January 27, 2020

Process Makes Perfect

After about 2 days of drying, my freshly-primed parts for the horizontal stabilizer started showing spider lines in the paint, then flaking off and looking like this horror:

It took me a while to figure out what went wrong, but it looks like I failed to properly clean the parts before priming with SEM Self Etching Primer. I had been using the Simple Green Extreme precision parts cleaner to clean and de-grease, then drying the parts with a clean towel. Here’s where I went wrong – after this step I went right to priming. The important step I missed was to rinse the part off with water, to remove the cleaner from the surface of the part. Going through a Google search, I also learned that a lot of people do a final cleaning with acetone or isopropyl alcohol right before priming.

Check out my Process page for details on my revised priming process – which I can confirm now works successfully.

Mercifully, I’ve been able to fairy easily remove all the primer from the affected parts using the Simple Green cleaner and a Scotch Brite pad – still a lot of work though. I got through about half of the HS parts tonight, will have to finish tomorrow.

After following the 9 steps above, I re-primed one of the parts (a plate) and the finish came out much better. On the left is a part that I stripped back down to the bare metal, and then cleaned with the new process. On the right is a part that was reworked and was sprayed with 3 light coatings of primer. Tomorrow I’ll do a tape pull test to make sure the primer adhered properly.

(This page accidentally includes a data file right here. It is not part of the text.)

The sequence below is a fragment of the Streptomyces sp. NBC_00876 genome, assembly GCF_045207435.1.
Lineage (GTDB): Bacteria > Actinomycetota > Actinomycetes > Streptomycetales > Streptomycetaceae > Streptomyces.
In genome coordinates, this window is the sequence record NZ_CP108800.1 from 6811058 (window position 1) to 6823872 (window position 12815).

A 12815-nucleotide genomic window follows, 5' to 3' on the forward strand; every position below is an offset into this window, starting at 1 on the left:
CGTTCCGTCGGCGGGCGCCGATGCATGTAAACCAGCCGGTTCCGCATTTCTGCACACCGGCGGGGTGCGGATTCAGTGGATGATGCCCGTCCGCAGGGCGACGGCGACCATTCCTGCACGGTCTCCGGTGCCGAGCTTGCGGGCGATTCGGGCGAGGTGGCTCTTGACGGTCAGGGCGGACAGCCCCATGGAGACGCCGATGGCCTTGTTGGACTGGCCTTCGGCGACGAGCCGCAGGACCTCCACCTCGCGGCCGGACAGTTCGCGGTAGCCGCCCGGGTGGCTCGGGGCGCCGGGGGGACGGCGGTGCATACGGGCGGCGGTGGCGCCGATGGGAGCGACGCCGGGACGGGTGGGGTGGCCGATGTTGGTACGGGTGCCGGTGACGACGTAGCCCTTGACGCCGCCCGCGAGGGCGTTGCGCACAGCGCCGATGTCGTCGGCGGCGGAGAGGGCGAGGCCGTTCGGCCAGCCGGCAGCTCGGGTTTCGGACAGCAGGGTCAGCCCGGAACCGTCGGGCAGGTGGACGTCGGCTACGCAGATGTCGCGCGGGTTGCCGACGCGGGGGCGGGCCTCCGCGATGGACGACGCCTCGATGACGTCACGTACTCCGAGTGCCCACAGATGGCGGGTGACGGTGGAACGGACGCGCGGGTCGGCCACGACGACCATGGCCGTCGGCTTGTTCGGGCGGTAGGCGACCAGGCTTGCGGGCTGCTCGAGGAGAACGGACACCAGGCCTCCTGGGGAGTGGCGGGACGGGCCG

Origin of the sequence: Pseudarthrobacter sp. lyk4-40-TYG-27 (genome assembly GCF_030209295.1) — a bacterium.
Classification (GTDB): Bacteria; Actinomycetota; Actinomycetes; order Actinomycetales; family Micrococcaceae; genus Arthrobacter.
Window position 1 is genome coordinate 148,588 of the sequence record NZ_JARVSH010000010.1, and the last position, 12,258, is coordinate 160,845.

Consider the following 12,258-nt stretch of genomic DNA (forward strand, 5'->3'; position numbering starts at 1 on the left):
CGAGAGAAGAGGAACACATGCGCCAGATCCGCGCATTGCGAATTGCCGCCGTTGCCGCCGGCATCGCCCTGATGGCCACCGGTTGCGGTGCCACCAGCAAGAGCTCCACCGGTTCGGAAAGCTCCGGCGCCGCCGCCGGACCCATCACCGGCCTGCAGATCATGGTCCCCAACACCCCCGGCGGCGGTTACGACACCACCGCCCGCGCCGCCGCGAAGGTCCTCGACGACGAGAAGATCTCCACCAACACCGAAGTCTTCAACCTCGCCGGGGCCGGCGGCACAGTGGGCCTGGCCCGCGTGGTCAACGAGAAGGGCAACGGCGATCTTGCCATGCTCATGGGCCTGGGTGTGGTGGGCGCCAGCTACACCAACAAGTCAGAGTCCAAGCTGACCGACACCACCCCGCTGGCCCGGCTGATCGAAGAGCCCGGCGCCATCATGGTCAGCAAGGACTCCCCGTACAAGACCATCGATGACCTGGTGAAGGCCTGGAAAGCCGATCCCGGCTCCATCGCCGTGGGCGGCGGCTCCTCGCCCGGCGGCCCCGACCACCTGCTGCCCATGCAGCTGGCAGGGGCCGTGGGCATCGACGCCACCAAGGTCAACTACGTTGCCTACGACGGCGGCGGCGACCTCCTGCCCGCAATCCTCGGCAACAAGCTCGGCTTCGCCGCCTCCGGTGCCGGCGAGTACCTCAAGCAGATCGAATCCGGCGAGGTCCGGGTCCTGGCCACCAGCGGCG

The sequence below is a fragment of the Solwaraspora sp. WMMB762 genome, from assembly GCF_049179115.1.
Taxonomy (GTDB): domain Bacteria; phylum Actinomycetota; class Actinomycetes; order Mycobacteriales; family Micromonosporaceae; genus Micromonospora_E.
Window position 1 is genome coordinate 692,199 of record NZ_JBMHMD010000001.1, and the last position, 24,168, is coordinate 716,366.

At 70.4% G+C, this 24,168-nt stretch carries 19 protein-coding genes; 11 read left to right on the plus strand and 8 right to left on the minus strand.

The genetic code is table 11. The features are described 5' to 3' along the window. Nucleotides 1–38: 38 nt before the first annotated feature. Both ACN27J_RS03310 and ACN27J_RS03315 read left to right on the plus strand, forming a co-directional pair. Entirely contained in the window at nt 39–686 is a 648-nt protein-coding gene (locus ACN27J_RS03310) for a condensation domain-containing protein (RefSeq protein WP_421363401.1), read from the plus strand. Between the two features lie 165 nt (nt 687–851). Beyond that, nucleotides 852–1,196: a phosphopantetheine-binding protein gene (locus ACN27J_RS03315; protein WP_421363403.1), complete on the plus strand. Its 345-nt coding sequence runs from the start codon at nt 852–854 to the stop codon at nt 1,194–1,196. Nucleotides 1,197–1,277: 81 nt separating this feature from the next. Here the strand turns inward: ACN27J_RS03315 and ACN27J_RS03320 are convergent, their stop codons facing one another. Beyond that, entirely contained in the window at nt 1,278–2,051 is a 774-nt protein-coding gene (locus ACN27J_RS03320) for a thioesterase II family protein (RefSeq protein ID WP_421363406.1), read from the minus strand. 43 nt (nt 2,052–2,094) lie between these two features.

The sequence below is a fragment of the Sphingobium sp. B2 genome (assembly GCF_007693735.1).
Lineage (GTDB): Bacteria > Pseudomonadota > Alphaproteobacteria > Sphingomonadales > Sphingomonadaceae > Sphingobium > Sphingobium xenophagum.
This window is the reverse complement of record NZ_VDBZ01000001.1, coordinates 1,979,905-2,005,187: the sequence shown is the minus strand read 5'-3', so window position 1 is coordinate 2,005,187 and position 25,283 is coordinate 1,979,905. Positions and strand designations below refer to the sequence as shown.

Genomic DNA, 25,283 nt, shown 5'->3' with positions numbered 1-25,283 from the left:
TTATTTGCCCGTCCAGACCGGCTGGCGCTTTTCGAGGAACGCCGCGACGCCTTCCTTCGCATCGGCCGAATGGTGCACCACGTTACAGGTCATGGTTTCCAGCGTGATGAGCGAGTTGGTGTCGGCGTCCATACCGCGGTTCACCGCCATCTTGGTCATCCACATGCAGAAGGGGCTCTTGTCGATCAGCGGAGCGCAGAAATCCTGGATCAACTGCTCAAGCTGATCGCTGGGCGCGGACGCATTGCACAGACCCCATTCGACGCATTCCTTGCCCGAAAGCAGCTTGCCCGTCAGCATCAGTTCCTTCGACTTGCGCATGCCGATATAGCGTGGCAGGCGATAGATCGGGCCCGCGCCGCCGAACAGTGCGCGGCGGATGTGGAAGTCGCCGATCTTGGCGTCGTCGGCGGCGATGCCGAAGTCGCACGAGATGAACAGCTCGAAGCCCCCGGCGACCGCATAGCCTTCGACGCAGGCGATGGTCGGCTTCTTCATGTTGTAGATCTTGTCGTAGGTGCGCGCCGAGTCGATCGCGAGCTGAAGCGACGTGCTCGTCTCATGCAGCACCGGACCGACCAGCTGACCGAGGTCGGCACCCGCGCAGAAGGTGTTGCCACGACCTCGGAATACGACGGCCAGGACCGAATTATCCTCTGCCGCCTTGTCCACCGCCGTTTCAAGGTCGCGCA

I work in engineering so I know how important it is to have your process right, especially when it comes to applying coatings to metal. Lesson learned – do a test of your process on a scrap part first to avoid having to rework a bunch of parts like I did!

One thought on “Process Makes Perfect

  1. I haven’t seen any other replies so sorry if I’m repeating someone else’s comment. I cleaned my RV parts with PPG AcriliClean DX330. Wiped it on with a clean paper towel (at least 2 passes) and wearing gloves and it dries clean, no rinsing. I’ve been mostly using epoxy based primer but have also used self etching spray bomb primer on some parts for convenience. Both have worked well for the most part though I have had some parts that wouldn’t have passed a tape test, which I attribute to not being thorough enough wiping down the parts. It’s easy to get complacent after your 200th part! That’s got to be one of the biggest challenges with building a plane is not letting yourself get complacent.

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